Some of the major problems that can cause massive problems to the extension and sometimes even the property it is attached to. For example, I spoke to a couple who had just recently had a conservatory started by a company and after six weeks was still being built. They invited me round to see just how bad the job was, when I saw the “conservatory” that was being built I almost had a heart attack.
The builder had dug no footings what so ever and had built the floor directly on top of the mud in the garden, he had also decided to just throw over the proposed floor and leave it. He told the couple that this was normally how the floors are made in conservatories and that the flooring company simply laid the floor on top. I'm no professional but even I know that this is way off the mark. In the end the couple sacked the builder and lucky for them managed to be able to afford someone else to come in and re do the whole job.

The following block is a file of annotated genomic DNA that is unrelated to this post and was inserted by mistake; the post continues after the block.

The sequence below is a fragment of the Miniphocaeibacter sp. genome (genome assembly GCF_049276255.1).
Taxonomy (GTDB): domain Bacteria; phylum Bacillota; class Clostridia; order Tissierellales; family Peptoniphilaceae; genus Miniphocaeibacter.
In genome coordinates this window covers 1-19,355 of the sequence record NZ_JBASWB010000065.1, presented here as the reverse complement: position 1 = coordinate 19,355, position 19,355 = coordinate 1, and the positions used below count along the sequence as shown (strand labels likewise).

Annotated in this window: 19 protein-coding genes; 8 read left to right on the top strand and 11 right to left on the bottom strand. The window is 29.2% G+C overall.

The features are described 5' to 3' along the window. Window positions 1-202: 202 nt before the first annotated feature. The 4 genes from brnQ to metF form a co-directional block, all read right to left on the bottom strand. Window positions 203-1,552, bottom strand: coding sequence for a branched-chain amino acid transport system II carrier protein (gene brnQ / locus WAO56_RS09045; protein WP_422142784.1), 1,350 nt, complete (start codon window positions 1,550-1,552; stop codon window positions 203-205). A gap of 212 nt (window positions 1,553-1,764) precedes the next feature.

Unfortunately though many people who have re modeling done to their house have saved for years and can not afford to have things altered if it goes wrong. Like a gentleman I have been emailing for the last few weeks. Here is his story in his own words.
“We had an unfinished basement built on a rectangle slab. There was a beam splitting the slab long ways. Instead of building a true doorway through supporting wall (this is an unfinished foundation after all), our builder is opted to simply knock out two or three of the supporting 2 x 6s. the center because of the missing 2 x 6's. We had drywall cracks all the way up the two floors above the unfinished basement.